As my octogenarianism grows into its fifth year, my mind continues to wonder as I wander.
Seventy years ago I started paying serious attention to cars.
I learned some of the basics of driving when I was eleven. Not on the road, but in a North Dakota farmer’s field. The farmer hired me for $2.00 a day to drive his tractor and pull a combine for harvesting oats and wheat. This is not the time to discuss child labor! In ten days, I had enough to buy over 100 gallons of gas if I’d had a car.
I was sure I’d get to drive his truck alongside the combine and take grain to the elevator a few miles away the next summer. Underage farm kids had implied but not necessarily legal permission to drive with that purpose. Legal or not, it was a very common practice. But we moved.
The summer after my 14th birthday in Minnesota, I anticipated getting a learner permit, but with no family vehicle, I couldn’t even cheat at some time behind the wheel. Well, one of the farm kids I’d met in high school had been driving an on the farm only unlicensed pickup since he was about ten. I’d talked about my tractor work and he invited me to practice with the 1930s something REO.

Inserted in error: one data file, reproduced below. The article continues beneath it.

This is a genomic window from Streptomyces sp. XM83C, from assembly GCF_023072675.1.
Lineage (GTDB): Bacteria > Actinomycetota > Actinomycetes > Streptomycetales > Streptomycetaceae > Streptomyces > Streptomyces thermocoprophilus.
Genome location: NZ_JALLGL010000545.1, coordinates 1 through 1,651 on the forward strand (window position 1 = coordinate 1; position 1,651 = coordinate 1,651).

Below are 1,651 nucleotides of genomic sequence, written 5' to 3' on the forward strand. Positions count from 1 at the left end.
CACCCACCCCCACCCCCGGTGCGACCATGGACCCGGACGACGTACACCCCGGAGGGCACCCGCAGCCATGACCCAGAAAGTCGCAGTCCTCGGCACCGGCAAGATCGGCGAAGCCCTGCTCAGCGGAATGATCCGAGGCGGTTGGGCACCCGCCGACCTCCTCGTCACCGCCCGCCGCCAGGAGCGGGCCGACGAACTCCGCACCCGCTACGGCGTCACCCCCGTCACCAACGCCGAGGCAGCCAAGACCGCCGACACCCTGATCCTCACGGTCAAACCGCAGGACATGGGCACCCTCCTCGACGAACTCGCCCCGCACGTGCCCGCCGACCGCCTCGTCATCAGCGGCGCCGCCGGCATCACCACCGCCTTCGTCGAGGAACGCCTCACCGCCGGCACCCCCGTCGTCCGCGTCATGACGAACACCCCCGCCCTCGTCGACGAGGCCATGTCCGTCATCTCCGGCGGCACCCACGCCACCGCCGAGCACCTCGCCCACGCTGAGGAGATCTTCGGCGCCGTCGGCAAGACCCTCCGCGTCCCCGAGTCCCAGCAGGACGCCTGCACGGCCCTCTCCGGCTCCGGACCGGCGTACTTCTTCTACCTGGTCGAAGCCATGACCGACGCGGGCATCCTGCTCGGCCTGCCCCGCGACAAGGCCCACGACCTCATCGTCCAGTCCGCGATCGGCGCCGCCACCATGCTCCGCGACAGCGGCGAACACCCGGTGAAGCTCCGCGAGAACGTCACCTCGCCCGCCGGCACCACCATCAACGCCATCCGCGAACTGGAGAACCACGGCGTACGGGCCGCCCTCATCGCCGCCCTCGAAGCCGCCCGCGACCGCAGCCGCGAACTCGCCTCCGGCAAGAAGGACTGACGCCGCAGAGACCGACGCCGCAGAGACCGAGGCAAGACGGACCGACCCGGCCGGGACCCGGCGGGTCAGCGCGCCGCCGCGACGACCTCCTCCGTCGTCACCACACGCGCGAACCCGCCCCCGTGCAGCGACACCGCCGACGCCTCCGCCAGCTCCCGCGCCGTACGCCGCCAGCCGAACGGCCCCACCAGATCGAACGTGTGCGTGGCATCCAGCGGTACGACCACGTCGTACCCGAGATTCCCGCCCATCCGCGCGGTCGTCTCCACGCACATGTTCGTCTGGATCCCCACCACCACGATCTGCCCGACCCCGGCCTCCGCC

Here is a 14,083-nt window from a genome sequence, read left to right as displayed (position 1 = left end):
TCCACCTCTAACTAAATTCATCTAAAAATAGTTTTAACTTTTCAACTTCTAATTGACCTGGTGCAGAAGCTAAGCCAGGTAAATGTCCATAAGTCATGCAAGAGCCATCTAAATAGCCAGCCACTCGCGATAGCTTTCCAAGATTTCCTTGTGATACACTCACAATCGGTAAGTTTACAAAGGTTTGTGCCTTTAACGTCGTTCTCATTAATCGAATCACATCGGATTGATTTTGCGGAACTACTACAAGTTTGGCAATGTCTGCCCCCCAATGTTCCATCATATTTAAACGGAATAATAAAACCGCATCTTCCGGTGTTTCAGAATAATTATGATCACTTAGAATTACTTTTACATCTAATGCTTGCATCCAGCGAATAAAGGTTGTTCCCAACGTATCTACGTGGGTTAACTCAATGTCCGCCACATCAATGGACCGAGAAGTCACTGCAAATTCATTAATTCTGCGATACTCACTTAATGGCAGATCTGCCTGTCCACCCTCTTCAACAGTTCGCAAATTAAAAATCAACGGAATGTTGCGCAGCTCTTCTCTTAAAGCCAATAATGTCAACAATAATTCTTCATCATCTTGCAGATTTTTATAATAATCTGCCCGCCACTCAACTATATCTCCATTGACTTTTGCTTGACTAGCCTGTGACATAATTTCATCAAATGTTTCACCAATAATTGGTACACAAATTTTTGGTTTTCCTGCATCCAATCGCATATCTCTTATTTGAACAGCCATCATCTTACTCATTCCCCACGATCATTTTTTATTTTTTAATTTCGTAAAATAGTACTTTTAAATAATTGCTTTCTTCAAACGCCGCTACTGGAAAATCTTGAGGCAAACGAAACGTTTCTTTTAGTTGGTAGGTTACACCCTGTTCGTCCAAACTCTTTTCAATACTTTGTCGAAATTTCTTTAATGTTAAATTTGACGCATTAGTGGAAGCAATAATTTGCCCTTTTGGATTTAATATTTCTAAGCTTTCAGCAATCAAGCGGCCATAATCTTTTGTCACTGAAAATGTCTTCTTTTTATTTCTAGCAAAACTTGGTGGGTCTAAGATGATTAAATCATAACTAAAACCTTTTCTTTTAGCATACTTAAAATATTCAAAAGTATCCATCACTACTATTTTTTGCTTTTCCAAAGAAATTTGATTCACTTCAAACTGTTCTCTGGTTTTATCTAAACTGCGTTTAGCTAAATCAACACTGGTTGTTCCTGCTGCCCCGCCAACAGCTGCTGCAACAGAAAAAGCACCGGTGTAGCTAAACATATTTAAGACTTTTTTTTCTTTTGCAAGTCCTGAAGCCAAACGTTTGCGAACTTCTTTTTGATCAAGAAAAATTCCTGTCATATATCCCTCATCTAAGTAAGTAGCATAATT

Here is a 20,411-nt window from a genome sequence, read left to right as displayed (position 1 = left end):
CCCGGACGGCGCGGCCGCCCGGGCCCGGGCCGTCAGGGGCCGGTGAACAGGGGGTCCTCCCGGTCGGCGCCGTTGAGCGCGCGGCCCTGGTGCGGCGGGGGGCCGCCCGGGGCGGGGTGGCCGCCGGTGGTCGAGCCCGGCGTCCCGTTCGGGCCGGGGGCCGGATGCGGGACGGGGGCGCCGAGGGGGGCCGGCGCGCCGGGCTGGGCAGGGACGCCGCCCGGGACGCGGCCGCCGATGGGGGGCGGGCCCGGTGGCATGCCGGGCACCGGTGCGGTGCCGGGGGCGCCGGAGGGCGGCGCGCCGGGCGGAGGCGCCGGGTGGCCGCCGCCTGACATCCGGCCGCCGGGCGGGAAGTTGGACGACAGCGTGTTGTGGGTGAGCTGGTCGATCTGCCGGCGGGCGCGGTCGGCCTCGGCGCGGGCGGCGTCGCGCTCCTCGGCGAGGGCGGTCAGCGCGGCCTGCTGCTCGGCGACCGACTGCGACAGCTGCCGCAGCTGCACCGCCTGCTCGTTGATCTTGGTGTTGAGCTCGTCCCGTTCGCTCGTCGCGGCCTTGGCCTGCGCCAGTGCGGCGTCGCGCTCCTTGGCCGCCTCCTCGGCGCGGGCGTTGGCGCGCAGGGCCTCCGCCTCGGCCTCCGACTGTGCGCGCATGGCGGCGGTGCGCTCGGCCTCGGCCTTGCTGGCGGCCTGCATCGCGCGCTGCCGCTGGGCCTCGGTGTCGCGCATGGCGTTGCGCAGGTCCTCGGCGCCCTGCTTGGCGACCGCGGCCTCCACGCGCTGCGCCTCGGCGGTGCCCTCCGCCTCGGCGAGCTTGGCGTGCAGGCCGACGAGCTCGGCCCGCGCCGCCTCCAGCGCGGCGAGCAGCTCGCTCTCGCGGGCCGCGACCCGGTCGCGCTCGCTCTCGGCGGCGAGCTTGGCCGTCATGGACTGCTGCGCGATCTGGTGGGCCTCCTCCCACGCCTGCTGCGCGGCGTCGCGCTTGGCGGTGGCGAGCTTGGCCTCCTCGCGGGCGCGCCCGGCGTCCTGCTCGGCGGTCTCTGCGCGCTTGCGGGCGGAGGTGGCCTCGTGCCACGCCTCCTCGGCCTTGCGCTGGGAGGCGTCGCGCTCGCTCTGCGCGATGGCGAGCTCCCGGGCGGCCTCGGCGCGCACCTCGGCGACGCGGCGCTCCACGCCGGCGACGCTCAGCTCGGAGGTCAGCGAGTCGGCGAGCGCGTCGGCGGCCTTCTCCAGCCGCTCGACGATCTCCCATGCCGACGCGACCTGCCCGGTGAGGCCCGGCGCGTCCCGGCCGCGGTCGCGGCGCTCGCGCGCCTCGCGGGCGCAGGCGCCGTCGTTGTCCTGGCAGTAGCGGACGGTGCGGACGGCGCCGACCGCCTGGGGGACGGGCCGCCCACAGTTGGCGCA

I’m sure that his dad knew, but he never said anything about my friend stopping their newer truck a half mile away from the farm with a load of farm product and letting me take the wheel. That was good practice for me, but certainly not legal for either of us. As tempting as it was, we didn’t stop at the A&W or sneak a drive through town.
I got my official Minnesota Driver Leaner Permit in October 1951. My mother, legally blind, wasn’t licensed in Minnesota and as I said before we didn’t have a family car. We had a car in ND, and she drove it to MN. The prospect of getting legal experience was as bright as a snowless winter in MN.
My only option was to sign up for official driver education offered by the school as soon as the snow was mostly off the ground the spring of 1952.
My mouth got in the way of what the rest of me could do quite well. Parallel parking was done with posts at the corners of an on-street parking place. I’m not sure just what I said, but it was something like, “Mr. Xxxx, I believe it’s ridiculous to park with sticks when the real test would be to have some wrecking yard cars parked for us to get in between.”
The instructor’s look told me I should keep quiet, but I added as I completed the maneuver into the space, “How many times have you had to park between sticks.”
He got out and told me I was more than a foot from the curb to which I said something about the street-side posts being much more than a car’s width from the curb, so I’d actually parked correctly. I did a recovery and asked if he’d show me how to get closer to the curb. He hit the front stick twice, then sent me home.
I got a letter authorizing me to take the state patrol test and the next week two junkers were parked the required six inches from the curb in front and in back of the driver education practice spot.
Sixty-nine years ago this month I got my Minnesota Driver License.